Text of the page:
4. Will Netflix make Narnia films or Narnia miniseries?
Left unanswered in the early news is whether Netflix will make Narnia feature-length films, or miniseries, or both. Oddly enough, I see advantages to both approaches. Stories such as The Lion, the Witch and the Wardrobe as well as The Silver Chair and The Magician’s Nephew feature relatively simple, accessible narratives. However, all the other stories, especially The Voyage of the Dawn Treader, are quite episodic.
5. Who would star in a ‘Silver Chair’ film?
Who among you loved The Voyage of the Dawn Treader film? Yes, I see those three hands. The film itself sunk. But Will Poulter as Eustace Clarence Scrubb totally deserved this role. (And a better story.) Alas, by now eight years have passed, and Poulter is too old to return to the magical land of Narnia.
This marks a perfect chance for Netflix to go full into the realm of the “soft reboot.” They’ll re-cast all characters. I’d suppose they’ll likely choose another voice—besides Liam Neeson—for the great lion, Aslan.
Other than my earnest desire for Sir Patrick Stewart to voice Aslan (he’s done it before!), I’ve no firm convictions for particular cast members. With one exception:
— E. Stephen Burnett (@EStephenBurnett) January 31, 2018
Make sure you note the Like from actor Doug Jones himself. It also turns out he himself floated the idea back in 2011. And who else could he play but Puddleglum?
OMG — NARNIA 3 left a tear trickling down my boney cheek!! This is inspiring me to campaign for a role in NARNIA 4 ….
— Doug Jones (@actordougjones) January 2, 2011
6. Would Netflix de-claw Aslan and weaken Narnia’s faith?
Short answer: very possibly. Netflix has a lot of great fare, including among its original series, such as Erased and Lost in Space. It also has a lot of terrible content—not just exploitative (like Altered Carbon) or laughably hijacked for religious Progressivism (like Anne with an E), but simply poorly made.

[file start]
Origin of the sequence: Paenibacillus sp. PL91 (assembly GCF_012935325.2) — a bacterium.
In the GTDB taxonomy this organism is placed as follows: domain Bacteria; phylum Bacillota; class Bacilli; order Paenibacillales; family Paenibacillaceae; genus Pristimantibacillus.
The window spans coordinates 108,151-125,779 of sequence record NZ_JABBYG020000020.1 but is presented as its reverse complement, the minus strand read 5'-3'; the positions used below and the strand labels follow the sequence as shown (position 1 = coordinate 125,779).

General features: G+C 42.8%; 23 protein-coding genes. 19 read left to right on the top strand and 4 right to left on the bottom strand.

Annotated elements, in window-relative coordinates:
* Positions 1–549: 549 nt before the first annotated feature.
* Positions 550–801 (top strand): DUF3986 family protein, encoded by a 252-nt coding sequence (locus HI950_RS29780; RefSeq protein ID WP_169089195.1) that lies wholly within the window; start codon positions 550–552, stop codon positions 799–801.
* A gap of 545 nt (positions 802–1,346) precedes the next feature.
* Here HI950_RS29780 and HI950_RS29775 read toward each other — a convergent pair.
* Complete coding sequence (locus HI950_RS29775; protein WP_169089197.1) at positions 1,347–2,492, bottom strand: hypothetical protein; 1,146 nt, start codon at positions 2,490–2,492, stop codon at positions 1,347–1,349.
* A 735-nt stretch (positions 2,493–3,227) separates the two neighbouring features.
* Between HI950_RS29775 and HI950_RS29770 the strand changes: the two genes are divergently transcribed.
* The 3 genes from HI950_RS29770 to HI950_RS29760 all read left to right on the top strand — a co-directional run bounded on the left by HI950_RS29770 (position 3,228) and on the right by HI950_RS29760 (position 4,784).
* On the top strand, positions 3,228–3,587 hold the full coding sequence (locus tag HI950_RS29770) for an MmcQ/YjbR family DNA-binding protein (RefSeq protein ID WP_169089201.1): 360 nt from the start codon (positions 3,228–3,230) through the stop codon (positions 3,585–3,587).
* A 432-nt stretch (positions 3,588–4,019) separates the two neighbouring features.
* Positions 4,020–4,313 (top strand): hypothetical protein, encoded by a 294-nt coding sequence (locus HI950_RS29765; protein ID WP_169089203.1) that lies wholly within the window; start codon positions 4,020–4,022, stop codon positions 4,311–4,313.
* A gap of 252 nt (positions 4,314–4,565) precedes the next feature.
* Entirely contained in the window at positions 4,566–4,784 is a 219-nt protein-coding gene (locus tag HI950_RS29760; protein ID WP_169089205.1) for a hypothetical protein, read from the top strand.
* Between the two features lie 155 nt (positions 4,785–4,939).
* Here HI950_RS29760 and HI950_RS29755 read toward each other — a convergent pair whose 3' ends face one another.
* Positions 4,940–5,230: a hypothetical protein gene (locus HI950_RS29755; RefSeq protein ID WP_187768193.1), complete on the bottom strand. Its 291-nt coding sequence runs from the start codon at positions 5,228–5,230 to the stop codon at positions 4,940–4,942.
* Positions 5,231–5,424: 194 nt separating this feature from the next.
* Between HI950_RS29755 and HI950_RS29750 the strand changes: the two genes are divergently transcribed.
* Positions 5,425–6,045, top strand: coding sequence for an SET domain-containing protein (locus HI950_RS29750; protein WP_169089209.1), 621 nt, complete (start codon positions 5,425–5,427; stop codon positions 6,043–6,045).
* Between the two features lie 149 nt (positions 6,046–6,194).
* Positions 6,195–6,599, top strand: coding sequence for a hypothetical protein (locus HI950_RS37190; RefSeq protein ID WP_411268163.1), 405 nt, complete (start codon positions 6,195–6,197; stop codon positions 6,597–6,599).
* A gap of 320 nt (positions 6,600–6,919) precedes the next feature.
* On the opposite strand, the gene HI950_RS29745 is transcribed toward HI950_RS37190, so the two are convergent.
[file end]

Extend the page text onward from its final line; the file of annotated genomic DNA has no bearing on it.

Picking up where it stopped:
At the same time, I take some comfort in this truth:
- Douglas Gresham is involved. This man has spent his life working to get Lewis’s world turned into films. He’s also fought to preserve the “supposal” Christian elements that permeate Lewis’s stories as naturally remixed classic mythology.
- By all accounts, Netflix does tend to honor creative control. That, not just some monolithic “liberal agenda,” means its content can end up all over the place.
- My guess is that Gresham and Gordon saw this Netflix arrangement as the best way to make more films how they want. Now, the creators don’t necessarily need to compromise for the sake of the silliness demanded by the “children’s fantasy franchise motion picture” template (e.g., “believe in yourself” insipidity).
- Netflix’s involvement also removes a huge cost factor: physical distribution. Films can market themselves thanks to fan interest, and momentum remaining from the previous three films (two distributed by Disney, the third by Fox).
7. When will we get to see the new Narnia film or series?
The statement doesn’t mention production or release timing. That’s also been a key element always left unanswered by creative voices talking about The Silver Chair.
However, based on previous announcement-to-release timing, I’d venture we’ll at least know of a Narnia film or miniseries release date/year by the year 2020. In either case, I’m almost certain my family will personally be up for hosting a long-overdue NarniaWeb moot—not in theaters, but in our house. We will hope to enjoy the awaited release of whatever adaptation we get. And if it ends up terrible, well, we can try to work with that too. In that case, we’ll just make sure to invite Bacchus.